During his hearing, Sidney Rosenberg explained that the man in the kitchen wasn’t Louis Kaplan but a fellow student in NYU’s master’s program. “We would study electric wave magnetism together,” says Rosenberg, now 97 and living in Sunnyvale, California. “He was helping me with the math. I was a biologist. The guy looked like Kaplan; he was about the same size.”
After the hearings the two families waited. Four long months later, on March 26, 1951, Milton Rosenberg was cleared and immediately reinstated into the Signal Corps with back pay. “After we were cleared some friends came back,” says Eva Rosenberg. “They said how badly they felt. Everyone was afraid for their jobs.” Other friends never returned.
Within a few months, he was transferred with his unit to Griffiss Air Force Base in Rome, New York. The family moved to a house in Utica, from which Milton Rosenberg commuted. “We didn’t want to live in another apartment project where everyone worked for the government,” recalls his widow.
“Milt grieved about what had happened,” she says. “He was very hurt and had a lot of hard feelings, but he liked his work.”
Sidney Rosenberg’s case took longer to resolve. When he was cleared in June of 1951, he too was transferred to Rome. The family settled there, in the hopes of beginning their lives anew. But unfortunately for both Rosenbergs, President Dwight Eisenhower’s Executive Order 10450 was still to come.
Both Eva Rosenberg and Sidney Rosenberg are convinced that the surname Rosenberg was a red flag for investigators. “They got everyone with the name Rosenberg,” says Sidney Rosenberg angrily. “I had no relation of any kind to Julius or Ethel Rosenberg. That son of a gun passed secrets. Of course I didn’t know him.”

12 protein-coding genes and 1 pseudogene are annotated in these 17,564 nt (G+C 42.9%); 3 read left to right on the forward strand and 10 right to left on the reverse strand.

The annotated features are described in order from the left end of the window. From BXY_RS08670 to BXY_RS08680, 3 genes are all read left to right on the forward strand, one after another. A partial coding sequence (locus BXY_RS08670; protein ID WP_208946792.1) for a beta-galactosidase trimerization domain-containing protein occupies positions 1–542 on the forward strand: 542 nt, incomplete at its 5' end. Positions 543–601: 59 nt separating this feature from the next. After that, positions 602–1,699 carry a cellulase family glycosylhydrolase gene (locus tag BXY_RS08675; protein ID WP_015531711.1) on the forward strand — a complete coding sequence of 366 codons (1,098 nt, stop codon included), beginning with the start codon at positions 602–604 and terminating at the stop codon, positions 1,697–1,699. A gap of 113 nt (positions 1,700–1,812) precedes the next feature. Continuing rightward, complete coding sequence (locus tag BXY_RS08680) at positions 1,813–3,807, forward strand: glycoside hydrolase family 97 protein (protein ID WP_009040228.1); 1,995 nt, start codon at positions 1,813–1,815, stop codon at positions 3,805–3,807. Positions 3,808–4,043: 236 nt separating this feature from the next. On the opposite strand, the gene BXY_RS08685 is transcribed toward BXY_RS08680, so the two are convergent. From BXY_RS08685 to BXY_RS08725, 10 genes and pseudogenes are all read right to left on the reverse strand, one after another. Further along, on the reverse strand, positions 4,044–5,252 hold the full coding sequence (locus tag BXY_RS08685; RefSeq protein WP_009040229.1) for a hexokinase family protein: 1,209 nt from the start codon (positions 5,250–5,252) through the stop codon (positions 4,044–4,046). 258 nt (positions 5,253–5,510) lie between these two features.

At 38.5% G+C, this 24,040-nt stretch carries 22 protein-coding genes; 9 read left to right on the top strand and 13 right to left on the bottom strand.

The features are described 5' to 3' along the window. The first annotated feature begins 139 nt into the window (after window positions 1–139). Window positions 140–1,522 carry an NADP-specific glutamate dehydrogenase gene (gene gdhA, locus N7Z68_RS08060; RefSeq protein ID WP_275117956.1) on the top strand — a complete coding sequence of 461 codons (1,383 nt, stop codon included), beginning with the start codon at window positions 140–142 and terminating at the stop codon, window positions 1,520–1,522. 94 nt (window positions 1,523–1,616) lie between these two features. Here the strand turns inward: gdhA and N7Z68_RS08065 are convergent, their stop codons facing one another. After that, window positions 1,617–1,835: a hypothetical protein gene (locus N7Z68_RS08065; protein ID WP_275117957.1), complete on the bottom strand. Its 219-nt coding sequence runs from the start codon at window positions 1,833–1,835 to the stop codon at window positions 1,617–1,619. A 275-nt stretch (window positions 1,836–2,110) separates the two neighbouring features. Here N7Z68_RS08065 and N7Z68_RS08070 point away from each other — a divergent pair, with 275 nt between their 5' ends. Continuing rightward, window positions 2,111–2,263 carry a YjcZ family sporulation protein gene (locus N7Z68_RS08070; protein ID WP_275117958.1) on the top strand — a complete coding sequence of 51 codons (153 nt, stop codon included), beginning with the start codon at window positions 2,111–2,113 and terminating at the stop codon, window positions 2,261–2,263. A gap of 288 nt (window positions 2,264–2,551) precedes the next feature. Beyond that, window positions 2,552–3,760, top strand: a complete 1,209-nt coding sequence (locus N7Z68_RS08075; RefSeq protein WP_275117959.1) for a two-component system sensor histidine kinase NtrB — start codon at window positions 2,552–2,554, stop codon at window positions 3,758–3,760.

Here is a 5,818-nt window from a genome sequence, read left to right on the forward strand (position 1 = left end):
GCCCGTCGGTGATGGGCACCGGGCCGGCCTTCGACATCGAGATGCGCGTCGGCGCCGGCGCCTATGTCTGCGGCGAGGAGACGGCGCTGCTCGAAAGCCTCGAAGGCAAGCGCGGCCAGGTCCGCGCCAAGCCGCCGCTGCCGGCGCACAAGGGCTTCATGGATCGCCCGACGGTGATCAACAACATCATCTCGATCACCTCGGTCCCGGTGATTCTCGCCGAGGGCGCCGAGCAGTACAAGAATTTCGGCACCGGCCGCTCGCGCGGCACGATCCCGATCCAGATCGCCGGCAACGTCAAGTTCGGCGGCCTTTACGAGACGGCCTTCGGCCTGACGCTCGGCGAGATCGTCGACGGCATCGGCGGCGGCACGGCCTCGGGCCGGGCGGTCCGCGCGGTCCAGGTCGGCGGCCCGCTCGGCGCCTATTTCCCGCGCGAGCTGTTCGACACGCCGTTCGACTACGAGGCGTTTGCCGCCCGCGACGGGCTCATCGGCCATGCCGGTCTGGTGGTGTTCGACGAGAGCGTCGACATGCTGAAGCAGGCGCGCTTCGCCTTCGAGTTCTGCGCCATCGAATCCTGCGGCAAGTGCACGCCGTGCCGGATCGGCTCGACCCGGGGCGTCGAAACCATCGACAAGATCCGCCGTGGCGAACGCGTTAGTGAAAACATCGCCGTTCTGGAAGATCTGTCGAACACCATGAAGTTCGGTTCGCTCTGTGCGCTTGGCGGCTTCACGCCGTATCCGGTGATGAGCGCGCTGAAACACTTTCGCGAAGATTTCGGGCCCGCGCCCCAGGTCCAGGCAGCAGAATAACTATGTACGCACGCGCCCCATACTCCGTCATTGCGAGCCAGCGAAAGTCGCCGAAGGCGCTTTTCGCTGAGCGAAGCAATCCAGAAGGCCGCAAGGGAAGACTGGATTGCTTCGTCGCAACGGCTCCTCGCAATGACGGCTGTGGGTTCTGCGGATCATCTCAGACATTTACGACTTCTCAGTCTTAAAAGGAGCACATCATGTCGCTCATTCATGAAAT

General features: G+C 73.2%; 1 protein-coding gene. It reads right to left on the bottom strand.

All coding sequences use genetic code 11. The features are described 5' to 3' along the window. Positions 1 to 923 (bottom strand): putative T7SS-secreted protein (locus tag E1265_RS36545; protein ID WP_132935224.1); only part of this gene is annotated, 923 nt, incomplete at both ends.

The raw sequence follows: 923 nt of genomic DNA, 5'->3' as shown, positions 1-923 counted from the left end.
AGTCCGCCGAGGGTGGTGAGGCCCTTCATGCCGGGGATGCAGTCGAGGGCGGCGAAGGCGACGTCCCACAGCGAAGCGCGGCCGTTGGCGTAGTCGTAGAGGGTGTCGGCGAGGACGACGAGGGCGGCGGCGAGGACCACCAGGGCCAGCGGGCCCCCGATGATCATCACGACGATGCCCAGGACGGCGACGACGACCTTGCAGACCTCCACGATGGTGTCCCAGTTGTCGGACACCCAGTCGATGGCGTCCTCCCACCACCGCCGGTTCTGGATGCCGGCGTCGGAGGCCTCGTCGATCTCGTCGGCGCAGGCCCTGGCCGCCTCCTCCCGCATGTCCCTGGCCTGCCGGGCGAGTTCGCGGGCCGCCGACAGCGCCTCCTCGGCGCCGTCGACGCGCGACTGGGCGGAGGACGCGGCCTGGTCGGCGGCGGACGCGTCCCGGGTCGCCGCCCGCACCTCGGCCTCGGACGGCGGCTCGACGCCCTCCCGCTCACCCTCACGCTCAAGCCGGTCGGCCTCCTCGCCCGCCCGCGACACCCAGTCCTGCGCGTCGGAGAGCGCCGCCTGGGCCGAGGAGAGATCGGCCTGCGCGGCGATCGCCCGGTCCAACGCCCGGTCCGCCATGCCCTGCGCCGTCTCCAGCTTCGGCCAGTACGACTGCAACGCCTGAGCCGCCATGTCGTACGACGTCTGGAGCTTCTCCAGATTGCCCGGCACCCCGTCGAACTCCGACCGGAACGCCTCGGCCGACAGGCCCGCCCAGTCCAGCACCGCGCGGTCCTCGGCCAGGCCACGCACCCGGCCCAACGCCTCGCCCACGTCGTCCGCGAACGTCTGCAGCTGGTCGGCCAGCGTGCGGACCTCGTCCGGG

Other Jewish names also attracted unwanted attention, and in fact, any Jewish name was a liability. “Names were a category, just like whoever went to City College in New York or studied in a physics class with Julius Rosenberg was suspected,” says Donald Ritchie, historian of the U.S. Senate, who edited the closed hearing transcripts of Senator Joseph McCarthy’s Permanent Subcommittee on Investigations.
Kaplan was another problematic name at the Signal Corps. This was due to the same Louis Kaplan who had lived in Washington Village and worked at the Standards Agency. Kaplan, who was not suspected of being a spy and was never convicted of any crime, invoked the Fifth Amendment when asked during the 1953 McCarthy hearings about possible communist activities. While Kaplan was not the only former Fort Monmouth employee to plead the Fifth at the hearings—others who refused to testify about possible communist activities were Albert Socol and Marcel Ullman—Kaplan’s name was the most common.
This was unfortunate for another Louis Kaplan, a high-level scientist in the Thermionics Unit at the Camp Evans Signal Laboratories, a facility a few miles south of Fort Monmouth. From 1942 on, he was plagued by mix-ups with the Louis Kaplan at the Standards Agency. At first, it was paychecks, then bank accounts. “His wife’s name was Ruth, the same name as my wife, and he had two boys and I had two girls,” recalls Kaplan, now 94 and living in South Orange, New Jersey. “Down the line I began to see there was a problem with this guy…security people were after me and I was being investigated until I was blue in the face. We had seven-and-a-half years of hell.”